Shashi Tharoor, former Under-Secretary-General at the United Nations, bestselling author, Indian politician and current member of the Indian parliament has written a powerful brief against the British in An Era of Darkness: The British Empire in India (also published as Inglorious Empire). It’s an enjoyable read but some of the economic history is wrong and a number of the social arguments implausible.
I offer no defense of the British empire which was cruel, rapacious and racist but I do correct the record in my long-form review at the Indian journal Pragati.
Here is one bit:
Hindu and Muslim divisions run deeper than the ink marks of colonial census takers. Emperor Aurangzeb killed his brother Dara Shikoh for apostasy in 1659 and the echoes of that fratricide travel down the centuries to Partition. Aurangzeb’s tax on non-Muslims, the jizya tax, abolished in the 16th century by his great-grandfather, the third Mughal emperor Akbar, but re-imposed a hundred years later is another sign of deteriorating interreligious relations. Even some events outside of India, such as the rise of the Wahhabi branch of Sunni Islam in the 19th century, were clearly more important for Hindu-Muslim relations than were the census takers (Allen 2005, Dalrymple 2008). The rise of Wahhabism and the decline of Sufism were bound to upset Hindu-Muslim relations no matter what the British did.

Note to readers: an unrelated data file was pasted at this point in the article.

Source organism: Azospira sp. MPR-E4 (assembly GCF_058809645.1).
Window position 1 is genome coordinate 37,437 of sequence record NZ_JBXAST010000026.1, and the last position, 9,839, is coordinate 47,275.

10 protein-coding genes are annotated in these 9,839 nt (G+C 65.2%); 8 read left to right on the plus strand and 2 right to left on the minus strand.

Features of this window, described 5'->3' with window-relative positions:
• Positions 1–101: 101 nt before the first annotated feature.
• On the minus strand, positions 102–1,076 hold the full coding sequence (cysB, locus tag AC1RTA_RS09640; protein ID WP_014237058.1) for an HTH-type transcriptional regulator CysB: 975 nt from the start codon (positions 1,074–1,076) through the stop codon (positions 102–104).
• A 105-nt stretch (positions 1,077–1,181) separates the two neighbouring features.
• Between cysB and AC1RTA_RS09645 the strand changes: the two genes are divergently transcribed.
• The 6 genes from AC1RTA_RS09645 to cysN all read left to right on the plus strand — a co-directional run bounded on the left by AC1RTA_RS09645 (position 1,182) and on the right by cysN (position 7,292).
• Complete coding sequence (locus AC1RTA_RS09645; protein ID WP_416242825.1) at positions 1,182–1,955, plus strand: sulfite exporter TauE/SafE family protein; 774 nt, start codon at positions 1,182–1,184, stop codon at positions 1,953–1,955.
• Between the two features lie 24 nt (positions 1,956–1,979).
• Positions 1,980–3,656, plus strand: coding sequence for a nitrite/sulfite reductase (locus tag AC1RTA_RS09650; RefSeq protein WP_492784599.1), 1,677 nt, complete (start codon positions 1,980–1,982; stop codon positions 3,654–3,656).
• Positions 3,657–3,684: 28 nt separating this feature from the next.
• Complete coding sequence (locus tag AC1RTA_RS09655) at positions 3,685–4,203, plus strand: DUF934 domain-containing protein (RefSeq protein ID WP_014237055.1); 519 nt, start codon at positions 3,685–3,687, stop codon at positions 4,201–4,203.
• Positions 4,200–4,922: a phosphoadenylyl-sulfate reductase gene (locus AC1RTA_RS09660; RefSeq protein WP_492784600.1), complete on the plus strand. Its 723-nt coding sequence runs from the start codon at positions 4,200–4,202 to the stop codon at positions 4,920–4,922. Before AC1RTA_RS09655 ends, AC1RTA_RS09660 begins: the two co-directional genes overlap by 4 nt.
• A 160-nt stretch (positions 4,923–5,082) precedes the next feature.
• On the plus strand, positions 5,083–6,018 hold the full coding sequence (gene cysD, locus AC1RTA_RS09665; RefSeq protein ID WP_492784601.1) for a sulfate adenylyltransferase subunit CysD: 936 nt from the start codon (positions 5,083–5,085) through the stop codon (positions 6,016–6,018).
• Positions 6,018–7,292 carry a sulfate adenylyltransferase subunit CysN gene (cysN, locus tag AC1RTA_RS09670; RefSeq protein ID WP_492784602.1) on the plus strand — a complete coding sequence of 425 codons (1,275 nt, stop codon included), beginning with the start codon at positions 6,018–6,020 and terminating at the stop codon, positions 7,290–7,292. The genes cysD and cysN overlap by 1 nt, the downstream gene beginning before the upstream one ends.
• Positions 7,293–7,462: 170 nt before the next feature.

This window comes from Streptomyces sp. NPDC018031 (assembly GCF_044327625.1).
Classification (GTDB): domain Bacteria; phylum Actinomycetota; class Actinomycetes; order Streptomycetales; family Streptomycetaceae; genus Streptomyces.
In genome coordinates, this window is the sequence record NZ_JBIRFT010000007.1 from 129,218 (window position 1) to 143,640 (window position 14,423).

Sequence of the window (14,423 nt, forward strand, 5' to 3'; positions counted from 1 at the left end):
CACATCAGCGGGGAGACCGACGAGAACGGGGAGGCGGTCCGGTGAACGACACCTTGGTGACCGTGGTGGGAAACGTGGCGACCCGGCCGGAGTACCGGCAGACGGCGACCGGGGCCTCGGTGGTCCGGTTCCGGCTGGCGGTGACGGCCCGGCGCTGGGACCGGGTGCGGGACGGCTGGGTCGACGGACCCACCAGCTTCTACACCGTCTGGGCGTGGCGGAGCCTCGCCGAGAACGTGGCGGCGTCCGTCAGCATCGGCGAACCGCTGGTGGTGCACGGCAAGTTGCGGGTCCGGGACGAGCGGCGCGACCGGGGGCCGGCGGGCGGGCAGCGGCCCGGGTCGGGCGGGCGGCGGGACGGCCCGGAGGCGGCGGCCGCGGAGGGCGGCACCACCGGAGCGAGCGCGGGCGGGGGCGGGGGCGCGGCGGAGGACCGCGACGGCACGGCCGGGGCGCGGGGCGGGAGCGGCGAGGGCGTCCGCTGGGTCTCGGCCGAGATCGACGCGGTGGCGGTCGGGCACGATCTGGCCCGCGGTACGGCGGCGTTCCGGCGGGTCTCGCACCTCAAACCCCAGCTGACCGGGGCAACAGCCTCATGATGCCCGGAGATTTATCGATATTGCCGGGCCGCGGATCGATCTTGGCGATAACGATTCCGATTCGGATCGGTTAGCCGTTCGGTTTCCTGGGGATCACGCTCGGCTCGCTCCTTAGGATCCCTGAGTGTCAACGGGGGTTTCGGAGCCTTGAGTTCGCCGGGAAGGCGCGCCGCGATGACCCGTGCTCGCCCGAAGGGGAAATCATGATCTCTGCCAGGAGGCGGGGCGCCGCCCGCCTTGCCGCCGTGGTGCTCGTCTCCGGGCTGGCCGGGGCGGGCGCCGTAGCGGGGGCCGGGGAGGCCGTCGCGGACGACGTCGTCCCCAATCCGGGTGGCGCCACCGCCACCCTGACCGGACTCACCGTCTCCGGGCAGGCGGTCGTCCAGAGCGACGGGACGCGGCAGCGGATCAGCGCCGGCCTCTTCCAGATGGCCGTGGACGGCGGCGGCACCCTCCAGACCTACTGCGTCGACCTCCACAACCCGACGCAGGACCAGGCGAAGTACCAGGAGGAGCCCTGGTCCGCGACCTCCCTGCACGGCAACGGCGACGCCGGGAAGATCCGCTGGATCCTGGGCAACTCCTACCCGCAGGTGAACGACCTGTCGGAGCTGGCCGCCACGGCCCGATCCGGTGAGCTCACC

Read the whole thing.